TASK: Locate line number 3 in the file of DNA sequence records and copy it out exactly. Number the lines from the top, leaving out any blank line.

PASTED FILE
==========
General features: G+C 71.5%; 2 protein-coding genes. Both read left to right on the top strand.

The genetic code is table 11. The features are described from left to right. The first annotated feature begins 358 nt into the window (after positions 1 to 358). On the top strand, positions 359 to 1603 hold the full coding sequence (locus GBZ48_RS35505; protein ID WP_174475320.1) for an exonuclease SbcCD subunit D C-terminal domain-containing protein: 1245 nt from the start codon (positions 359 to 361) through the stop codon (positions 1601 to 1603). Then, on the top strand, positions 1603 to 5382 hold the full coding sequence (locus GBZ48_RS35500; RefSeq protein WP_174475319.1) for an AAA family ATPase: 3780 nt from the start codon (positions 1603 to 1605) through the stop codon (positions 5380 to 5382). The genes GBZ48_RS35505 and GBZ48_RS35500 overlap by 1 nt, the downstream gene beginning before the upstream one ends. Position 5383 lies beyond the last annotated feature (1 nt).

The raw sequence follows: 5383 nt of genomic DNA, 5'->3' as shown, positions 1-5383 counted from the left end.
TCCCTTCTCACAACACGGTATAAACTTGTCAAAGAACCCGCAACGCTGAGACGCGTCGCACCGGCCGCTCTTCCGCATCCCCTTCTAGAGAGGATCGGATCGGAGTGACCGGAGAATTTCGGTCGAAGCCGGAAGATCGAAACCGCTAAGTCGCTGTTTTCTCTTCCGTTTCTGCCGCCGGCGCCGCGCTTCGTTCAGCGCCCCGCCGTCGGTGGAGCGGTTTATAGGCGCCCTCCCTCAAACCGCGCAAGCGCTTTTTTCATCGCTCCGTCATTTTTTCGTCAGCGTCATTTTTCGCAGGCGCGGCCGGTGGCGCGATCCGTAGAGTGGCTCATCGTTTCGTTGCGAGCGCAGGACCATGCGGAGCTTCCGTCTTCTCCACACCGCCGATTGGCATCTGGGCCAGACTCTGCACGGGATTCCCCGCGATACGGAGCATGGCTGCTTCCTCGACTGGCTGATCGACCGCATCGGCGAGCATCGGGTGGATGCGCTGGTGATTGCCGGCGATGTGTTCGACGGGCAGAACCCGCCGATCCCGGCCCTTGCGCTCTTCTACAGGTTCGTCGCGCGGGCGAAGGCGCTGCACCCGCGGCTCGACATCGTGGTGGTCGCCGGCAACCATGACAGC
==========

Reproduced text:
The raw sequence follows: 5383 nt of genomic DNA, 5'->3' as shown, positions 1-5383 counted from the left end.